How the son of a Westmeath dairy farmer controls sales of €1.4bn a year at Lidl
The Germany grocer has became one of the biggest exporters of Irish food
With more than 10,000 Lidl stores across Europe, the dairy farmer's son who's heading up Lidl in Ireland says the Germany grocer provides "enormous" potential for Irish food and drink suppliers.
JP Scally is the son of a retired dairy farmer from Westmeath and is the managing director (and chairman) of Lidl Ireland - a retail operation that includes almost 200 outlets (38 in Northern Ireland) and in the Republic has sales of about €1.4bn a year.
Scally says that Lidl Ireland is one of the big exporters within the wider group of domestically-produced goods. "Last year, we exported more than €200m worth of Irish produce," he says.
"There are more than 10,000 Lidl stores in Europe, so the opportunity presented for an Irish food or drink producer in getting a wide listing within the group is enormous."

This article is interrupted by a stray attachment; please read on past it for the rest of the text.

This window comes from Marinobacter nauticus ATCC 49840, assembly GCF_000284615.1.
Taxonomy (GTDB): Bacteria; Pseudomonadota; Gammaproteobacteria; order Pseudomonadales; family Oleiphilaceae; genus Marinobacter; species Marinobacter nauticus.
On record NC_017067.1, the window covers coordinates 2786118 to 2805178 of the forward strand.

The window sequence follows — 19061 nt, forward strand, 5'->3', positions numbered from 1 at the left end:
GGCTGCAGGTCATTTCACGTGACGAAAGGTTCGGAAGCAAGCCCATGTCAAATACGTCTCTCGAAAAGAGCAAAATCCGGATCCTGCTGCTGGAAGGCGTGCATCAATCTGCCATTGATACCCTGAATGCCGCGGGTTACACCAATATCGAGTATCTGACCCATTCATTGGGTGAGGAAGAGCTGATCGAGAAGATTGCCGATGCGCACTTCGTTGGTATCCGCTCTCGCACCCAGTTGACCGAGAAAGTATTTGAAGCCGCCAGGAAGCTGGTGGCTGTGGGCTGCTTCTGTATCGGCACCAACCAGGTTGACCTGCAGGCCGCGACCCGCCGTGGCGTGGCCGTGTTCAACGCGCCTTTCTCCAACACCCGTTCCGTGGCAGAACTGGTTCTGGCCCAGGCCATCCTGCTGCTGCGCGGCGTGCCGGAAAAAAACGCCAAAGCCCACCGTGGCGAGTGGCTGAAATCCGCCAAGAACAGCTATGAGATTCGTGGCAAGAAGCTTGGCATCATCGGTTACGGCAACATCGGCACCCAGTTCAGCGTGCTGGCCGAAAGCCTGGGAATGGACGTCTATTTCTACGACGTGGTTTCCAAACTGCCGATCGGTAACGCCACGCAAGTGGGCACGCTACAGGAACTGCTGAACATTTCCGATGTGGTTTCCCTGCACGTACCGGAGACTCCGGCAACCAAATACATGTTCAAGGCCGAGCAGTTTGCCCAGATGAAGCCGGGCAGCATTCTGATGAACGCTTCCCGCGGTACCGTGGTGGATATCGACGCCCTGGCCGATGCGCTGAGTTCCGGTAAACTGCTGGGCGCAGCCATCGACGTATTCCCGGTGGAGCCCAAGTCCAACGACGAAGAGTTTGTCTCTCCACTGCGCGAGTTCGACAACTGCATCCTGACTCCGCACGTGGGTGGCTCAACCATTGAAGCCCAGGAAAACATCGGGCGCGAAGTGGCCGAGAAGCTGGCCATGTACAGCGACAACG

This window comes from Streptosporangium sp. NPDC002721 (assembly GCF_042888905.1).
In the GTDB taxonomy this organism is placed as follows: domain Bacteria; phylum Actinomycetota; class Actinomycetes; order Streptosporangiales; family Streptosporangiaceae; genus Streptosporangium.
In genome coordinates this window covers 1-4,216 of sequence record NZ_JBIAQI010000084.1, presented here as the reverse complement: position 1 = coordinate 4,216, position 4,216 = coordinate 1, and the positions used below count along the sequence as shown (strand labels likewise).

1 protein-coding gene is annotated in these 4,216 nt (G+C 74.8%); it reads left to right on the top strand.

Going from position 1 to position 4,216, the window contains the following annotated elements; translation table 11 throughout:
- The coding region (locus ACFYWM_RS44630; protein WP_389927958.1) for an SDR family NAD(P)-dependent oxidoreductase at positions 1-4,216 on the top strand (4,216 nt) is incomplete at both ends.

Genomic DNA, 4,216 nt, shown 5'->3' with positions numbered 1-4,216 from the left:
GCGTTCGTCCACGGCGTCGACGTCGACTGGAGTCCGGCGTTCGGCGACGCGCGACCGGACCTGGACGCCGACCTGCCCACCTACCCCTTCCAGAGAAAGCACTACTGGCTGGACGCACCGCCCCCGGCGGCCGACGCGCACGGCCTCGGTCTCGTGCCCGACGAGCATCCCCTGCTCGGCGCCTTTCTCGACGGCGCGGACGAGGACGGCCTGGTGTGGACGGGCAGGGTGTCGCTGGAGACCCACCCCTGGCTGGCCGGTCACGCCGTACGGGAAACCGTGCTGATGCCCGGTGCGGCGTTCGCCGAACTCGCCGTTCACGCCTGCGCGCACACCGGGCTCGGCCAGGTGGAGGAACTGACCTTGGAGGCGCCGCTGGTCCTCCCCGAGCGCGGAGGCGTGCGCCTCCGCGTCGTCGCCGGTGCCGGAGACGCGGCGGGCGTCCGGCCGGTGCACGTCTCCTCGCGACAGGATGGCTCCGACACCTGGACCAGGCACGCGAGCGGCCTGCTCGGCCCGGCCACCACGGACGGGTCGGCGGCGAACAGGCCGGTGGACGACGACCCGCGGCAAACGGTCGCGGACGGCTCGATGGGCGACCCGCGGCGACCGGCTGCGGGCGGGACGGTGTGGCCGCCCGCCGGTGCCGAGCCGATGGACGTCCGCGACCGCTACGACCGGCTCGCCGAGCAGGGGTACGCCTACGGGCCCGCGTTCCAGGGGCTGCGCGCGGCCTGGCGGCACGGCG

Meat is exported to Lidl shops in 12 countries by Slaney Foods (which has also inked a new deal to supply meat to Lidl in the US) and Liffey Meats; cream liqueur to 10 by Cavan-based manufacturer Terra; while Kildare-based Comerford's Bakery sells Lidl a whopping 52 million buns a year, and also now exports buns to Lidl UK.
Scally says the chain doesn't charge suppliers so-called 'hello money', or a premium for shelf space - both of which were ostensibly outlawed last year for retailers with annual turnover of more than €50m, unless the terms were already included in a pre-existing contract.
On the shelves, Scally says that Lidl's products are between 20pc and 40pc cheaper than those at rival chains, with many of the goods made by the exact same suppliers. The packaging's just different.
"We saw a gap in the market to do something," says Scally. "It wasn't so much about the products, but about how we can support small food suppliers because we've benefited a lot from the Irish food and drinks industry ourselves. It gives them the leg-up they might need and who knows where the future might take them."